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Gilbert’s Syndrome



Gilbert's syndrome is an inherited disorder of the liver that results in an excess of bilirubin.




Most patients with Gilbert's syndrome have no symptoms. The disorder is frequently diagnosed by coincidence when a lab test done for another reason such as a life insurance examination, shows an abnormally high amount of unconjugated bilirubin.


The level of bilirubin can fluctuate in people with Gilbert's syndrome. They may be highest after an infection (such as flu), following periods of fasting, and after menstrual periods in some women.


Because males tend to produce higher levels of bilirubin, the disorder is more likely to be detected in men. Similarly, it is rarely diagnosed before puberty because production of bilirubin increases at this point.




Bilirubin is normally present in the blood in small amounts. It is a normal by-product of the breakdown of hemoglobin from old red blood cells, and it is usually converted by the liver into a form that can be excreted from the body through the bowel. Excretion of bilirubin by the liver comprises a number of steps. Abnormalities at any of these steps can cause the blood levels of bilirubin to rise above normal.


People with Gilbert's syndrome have an inherited abnormality that causes reduced production of an enzyme involved in processing bilirubin. As a result, a form of bilirubin (known as unconjugated bilirubin) accumulates in the blood, sometimes causing the yellowing of the skin or eyes.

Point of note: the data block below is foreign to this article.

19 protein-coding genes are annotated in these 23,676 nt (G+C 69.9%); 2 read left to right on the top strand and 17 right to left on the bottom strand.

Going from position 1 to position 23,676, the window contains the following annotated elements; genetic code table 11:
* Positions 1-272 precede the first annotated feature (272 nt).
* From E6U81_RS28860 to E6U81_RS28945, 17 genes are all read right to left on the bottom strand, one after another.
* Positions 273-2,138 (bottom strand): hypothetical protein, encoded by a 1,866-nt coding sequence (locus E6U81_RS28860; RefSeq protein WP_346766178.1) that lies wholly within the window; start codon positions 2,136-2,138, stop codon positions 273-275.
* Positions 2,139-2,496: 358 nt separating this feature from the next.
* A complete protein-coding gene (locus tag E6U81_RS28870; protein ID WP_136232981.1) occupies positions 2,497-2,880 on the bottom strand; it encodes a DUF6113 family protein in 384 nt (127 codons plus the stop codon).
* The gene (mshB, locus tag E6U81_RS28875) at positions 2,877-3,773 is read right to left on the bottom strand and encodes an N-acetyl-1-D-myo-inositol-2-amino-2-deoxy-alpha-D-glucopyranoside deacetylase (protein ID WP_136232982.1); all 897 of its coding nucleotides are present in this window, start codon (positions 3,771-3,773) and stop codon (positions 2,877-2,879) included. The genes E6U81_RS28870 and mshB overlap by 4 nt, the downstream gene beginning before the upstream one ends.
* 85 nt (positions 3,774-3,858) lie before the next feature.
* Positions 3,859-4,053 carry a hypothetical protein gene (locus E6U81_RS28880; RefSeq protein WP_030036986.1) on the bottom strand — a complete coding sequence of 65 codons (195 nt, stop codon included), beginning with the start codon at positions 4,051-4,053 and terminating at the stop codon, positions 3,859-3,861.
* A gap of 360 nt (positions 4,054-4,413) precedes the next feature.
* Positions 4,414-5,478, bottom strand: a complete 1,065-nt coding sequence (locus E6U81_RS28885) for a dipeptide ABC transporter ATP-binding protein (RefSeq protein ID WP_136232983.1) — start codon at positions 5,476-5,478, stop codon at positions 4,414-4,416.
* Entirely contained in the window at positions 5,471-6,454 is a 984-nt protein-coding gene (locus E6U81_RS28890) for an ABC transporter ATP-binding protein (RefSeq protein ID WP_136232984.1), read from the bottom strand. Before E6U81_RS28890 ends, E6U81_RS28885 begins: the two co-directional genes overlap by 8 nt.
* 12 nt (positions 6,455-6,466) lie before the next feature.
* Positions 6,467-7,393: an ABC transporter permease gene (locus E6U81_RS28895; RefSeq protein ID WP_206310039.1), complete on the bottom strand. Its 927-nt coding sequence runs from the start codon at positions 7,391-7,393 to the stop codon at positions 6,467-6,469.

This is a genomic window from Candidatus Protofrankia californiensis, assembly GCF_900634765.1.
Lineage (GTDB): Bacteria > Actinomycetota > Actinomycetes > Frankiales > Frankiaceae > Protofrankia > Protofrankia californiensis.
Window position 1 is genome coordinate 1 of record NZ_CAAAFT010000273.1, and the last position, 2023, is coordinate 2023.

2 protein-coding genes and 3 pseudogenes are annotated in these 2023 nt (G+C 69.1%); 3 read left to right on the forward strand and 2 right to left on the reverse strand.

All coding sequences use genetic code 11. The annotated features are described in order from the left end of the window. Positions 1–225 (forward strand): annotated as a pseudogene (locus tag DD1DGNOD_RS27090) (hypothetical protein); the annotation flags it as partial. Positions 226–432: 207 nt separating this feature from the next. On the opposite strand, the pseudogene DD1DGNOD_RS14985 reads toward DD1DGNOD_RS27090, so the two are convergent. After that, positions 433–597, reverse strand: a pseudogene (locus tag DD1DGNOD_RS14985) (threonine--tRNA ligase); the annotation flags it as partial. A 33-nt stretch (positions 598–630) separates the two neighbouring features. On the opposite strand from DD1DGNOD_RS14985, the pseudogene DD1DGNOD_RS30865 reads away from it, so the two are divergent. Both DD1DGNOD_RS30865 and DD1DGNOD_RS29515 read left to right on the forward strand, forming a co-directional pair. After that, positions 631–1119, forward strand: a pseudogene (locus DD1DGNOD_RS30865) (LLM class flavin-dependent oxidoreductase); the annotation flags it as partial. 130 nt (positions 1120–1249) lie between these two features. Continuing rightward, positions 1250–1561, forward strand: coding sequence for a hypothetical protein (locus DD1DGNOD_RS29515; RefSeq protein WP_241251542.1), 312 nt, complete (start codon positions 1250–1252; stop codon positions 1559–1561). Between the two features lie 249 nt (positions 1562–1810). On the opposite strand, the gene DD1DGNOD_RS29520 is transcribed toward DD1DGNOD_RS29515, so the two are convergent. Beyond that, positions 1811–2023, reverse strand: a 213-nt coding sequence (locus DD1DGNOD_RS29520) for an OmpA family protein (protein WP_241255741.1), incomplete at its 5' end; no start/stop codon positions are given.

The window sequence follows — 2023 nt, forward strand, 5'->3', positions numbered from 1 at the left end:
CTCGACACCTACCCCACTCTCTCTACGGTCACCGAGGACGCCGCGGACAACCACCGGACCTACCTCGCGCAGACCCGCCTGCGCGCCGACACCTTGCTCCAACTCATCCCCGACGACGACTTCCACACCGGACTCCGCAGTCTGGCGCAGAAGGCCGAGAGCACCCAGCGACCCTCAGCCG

The diagnosis of Gilbert's syndrome is suspected in people who have persistent, slightly elevated levels of unconjugated form of bilirubin without any other apparent cause.




No specific therapy is required for patients with Gilbert's syndrome. A clinician's most important role in the management of this disorder is to reassure patients that this is a benign disorder and does not signify the presence of liver disease. Rarely, patients with Gilbert’s are at increased risk of side effects from certain drugs, particularly chemotherapy.


It may be wise to check with your doctor before taking any new medications. Care should be taken not to consume more than the recommended amount of paracetamol since people with Gilbert's syndrome may be at a greater risk for liver side-effects.



How will it affect you and your family

People with Gilbert's syndrome live a normal, healthy life which is comparable to the general population.


As it is an inherited disorder, your children may also be affected by the same disorder.



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University Digestive Centre

Kent Ridge Wing Level 4

National University Hospital


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(65) 6772 2505 / (65) 6773 3380
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